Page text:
I don’t get around very fast, so even when I catch her, I can’t get her to the backdoor fast enough. I finally just started leaving the sliding glass door open enough for her to go out whenever she wants & I take her out first thing in the a,.m. & before bed.
Do you have any other suggestions?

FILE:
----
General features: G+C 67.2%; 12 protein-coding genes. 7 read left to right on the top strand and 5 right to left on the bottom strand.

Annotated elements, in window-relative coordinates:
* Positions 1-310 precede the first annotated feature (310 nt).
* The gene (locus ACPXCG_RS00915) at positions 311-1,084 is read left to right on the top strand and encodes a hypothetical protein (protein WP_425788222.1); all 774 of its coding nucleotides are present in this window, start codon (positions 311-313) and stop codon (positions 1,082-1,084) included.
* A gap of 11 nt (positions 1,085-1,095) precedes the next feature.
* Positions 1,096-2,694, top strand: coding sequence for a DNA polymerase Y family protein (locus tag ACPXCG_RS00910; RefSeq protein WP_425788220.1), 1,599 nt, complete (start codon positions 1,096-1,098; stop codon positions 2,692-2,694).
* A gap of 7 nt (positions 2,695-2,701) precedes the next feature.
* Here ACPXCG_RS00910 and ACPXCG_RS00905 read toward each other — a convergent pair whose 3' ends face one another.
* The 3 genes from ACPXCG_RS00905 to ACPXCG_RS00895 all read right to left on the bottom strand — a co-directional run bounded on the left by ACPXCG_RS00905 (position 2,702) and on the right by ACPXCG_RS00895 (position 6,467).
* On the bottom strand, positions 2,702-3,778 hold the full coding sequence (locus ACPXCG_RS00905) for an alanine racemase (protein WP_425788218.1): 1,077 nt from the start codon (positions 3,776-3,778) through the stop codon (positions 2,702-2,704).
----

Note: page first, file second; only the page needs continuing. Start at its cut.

Hi Colby ! I am an eleven year old boy and I am thinking of bringing home a puppy, preferably a Samoyed. Actually Samoyeds are really cute and my family could afford it. I am from india. And most of my family members don’t wanna get me some dog like Labrador and Golden retriever (Though I like those) They think I wouldn’t take care of ’em. But I swear I could do anything for them. My aunt recently got a Samoyed and I was stunned to see that dog. She is one of my closest aunts and I visit her house very often. Her puppy is just 2 months old. And he is as mischievous as a mouse. Yeah, He’s intelligent too. But I have one problem with him. He bites. I don’t get the courage to lift him up. I am always scared that he might bite me. He bites whatever he gets. That’s my first question. If I get a pup (of any breed, preferably Samoyed) How would I train him from biting others? Here’s my second question. I am a school kid. I have a sister of 6 and Our school hours are 7:45 to 3:15. If I get a pup, Would he be able to stay those much hours without me?? Of course Some people will play with him for sometimes but not always. And third question. We live in a bungalow. A 6 bedroom, Hall, Kitchen and study. There are two floors in our house. The staircase has some hole like stuff in which puppies and babies can pass through and fall. I have my own room in The first floor. So how can I train him to be quiet while I am in School?? He can play in the place but he shouldn’t go out. How do I do it??? My family consists of my grandparents (age – 77 and 71) And my Grand aunts age 70 something, 61, 60 something.) My father – 45 and my mother 38. This is my fourth question. Can I have a puppy while I am with my family. All the time He would be with me but still. I want some consultation. I study well at the moment. I will need at least 3-4 hours of study during normal school days. If I spend the rest of the time with him will he be fine?? Would he feel bad? And the last two questions. With the following conditions, with me being the only owner (sometimes my grandaunt and my aunt and my mom) Should I have a dog???? If yes of which breed?? I can’t afford something more than 15000 Indian Rupees. You must be thinking I put a hell lot of questions for you. Yes, I did. But what should I do? I am kid after all. I thought you might help as you have 3 puppies and you are taking good care of them. So I trusted you. Please help me. I really need your help. That’s why I relied on you. And I am writing this question to you with my parents not knowing so. So please help. I am expecting a lot from you